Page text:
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Thyroid Cartilage
Respiratory System

Thyroid Cartilage

Cartilago thyreoidea

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The thyroid cartilage is composed of hyaline cartilage. It is a large C-shaped cartilage that is deficient posteriorly. It has two anteriorly placed laminae. The inferior two thirds of these broad laminae fuse medially. At the superior-most point of this fusion is the laryngeal prominence, which is colloquially termed the “Adam’s apple.” The angle at which the laminae fuse is approximately 90 degrees in males and 120 degrees in females. Thus, the angle in males is associated the more pronounced laryngeal prominence, longer vocal cords, and a deeper pitched voice (Standring, 2016).

Above the laryngeal prominence is the superior thyroid notch.

The oblique line can be seen as a ridge on the external aspect of the anterior surface. This is the site of attachment for two infrahyoid muscles, the sternothyroid and the thyrohyoid muscles, as well as the thyropharyngeal portion of the inferior constrictor muscle of the pharynx.

Posteriorly, the two laminae have a superior and an inferior projection, named the superior and inferior horns.

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Key Features & Anatomical Relations

The superior portion of the thyroid cartilage is connected to the hyoid bone via the thyrohyoid ligament while, the shorter and thicker inferior horns articulate with the cricoid cartilage below.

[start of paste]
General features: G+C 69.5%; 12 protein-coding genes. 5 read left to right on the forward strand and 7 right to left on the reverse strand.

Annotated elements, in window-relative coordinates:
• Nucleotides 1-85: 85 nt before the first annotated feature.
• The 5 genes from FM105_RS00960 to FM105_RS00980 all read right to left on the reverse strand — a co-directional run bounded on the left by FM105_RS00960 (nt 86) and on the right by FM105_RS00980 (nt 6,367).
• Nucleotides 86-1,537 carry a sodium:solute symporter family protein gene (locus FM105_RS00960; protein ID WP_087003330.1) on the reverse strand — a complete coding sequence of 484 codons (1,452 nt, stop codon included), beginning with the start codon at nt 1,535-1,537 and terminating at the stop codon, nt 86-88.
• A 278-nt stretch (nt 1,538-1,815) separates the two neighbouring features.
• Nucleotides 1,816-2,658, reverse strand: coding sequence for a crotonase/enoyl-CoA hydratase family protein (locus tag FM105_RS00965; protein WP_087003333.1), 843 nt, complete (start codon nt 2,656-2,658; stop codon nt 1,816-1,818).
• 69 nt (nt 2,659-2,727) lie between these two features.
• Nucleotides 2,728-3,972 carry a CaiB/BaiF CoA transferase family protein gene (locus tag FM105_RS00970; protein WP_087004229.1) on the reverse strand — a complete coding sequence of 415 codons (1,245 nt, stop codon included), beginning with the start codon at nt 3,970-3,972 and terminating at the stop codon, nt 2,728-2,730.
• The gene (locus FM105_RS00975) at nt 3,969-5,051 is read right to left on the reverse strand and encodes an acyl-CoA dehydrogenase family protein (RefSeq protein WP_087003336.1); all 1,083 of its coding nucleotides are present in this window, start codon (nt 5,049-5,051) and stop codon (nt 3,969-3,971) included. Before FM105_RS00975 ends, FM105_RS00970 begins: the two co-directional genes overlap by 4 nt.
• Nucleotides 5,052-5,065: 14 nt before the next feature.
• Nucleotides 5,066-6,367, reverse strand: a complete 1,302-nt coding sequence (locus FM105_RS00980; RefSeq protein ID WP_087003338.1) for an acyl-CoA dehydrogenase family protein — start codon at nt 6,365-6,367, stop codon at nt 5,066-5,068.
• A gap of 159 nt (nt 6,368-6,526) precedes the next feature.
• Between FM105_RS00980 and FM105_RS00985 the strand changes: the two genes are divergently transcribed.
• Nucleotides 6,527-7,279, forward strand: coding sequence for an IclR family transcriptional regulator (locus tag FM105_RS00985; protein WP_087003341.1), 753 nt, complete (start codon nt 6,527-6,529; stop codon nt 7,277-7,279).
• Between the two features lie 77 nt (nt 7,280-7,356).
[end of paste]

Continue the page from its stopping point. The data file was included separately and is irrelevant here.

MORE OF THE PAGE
The thyroid cartilage is attached to the epiglottis via the thyroepiglottic ligament. Additionally, it attaches both the vestibular and vocal ligaments and thus provides the necessary skeletal framework required for the formation of the true and false vocal folds. It also serves as the site of attachment for some of the intrinsic laryngeal muscles.


Standring, S. (2016) Gray's Anatomy: The Anatomical Basis of Clinical Practice. Gray's Anatomy Series 41 edn.: Elsevier Limited.

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Thyroid Cartilage

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The thyroid cartilage (Adam's apple) is palpated at midline and followed caudally until a depression and a firm ring of tissue are identified.

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